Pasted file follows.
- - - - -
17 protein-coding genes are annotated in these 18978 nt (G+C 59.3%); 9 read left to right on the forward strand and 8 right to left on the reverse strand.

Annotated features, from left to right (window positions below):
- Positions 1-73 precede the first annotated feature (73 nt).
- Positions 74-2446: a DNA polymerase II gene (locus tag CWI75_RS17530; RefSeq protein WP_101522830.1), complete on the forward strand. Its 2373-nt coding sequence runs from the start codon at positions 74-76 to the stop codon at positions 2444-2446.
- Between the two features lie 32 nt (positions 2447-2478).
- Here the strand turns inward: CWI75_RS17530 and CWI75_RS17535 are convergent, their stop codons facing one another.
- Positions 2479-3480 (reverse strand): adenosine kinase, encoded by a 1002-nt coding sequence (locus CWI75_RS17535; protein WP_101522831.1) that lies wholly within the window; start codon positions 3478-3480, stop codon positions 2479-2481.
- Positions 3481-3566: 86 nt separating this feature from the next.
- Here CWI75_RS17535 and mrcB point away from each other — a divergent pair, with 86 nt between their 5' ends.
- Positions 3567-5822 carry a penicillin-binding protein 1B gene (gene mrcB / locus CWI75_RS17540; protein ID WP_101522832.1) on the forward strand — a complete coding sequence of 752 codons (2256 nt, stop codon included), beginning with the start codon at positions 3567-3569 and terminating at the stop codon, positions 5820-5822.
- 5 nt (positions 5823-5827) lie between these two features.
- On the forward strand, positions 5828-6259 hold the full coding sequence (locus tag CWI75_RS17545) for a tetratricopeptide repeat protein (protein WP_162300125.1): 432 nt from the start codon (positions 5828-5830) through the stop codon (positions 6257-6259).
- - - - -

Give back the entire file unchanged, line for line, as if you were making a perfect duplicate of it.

17 protein-coding genes are annotated in these 18978 nt (G+C 59.3%); 9 read left to right on the forward strand and 8 right to left on the reverse strand.

Annotated features, from left to right (window positions below):
- Positions 1-73 precede the first annotated feature (73 nt).
- Positions 74-2446: a DNA polymerase II gene (locus tag CWI75_RS17530; RefSeq protein WP_101522830.1), complete on the forward strand. Its 2373-nt coding sequence runs from the start codon at positions 74-76 to the stop codon at positions 2444-2446.
- Between the two features lie 32 nt (positions 2447-2478).
- Here the strand turns inward: CWI75_RS17530 and CWI75_RS17535 are convergent, their stop codons facing one another.
- Positions 2479-3480 (reverse strand): adenosine kinase, encoded by a 1002-nt coding sequence (locus CWI75_RS17535; protein WP_101522831.1) that lies wholly within the window; start codon positions 3478-3480, stop codon positions 2479-2481.
- Positions 3481-3566: 86 nt separating this feature from the next.
- Here CWI75_RS17535 and mrcB point away from each other — a divergent pair, with 86 nt between their 5' ends.
- Positions 3567-5822 carry a penicillin-binding protein 1B gene (gene mrcB / locus CWI75_RS17540; protein ID WP_101522832.1) on the forward strand — a complete coding sequence of 752 codons (2256 nt, stop codon included), beginning with the start codon at positions 3567-3569 and terminating at the stop codon, positions 5820-5822.
- 5 nt (positions 5823-5827) lie between these two features.
- On the forward strand, positions 5828-6259 hold the full coding sequence (locus tag CWI75_RS17545) for a tetratricopeptide repeat protein (protein WP_162300125.1): 432 nt from the start codon (positions 5828-5830) through the stop codon (positions 6257-6259).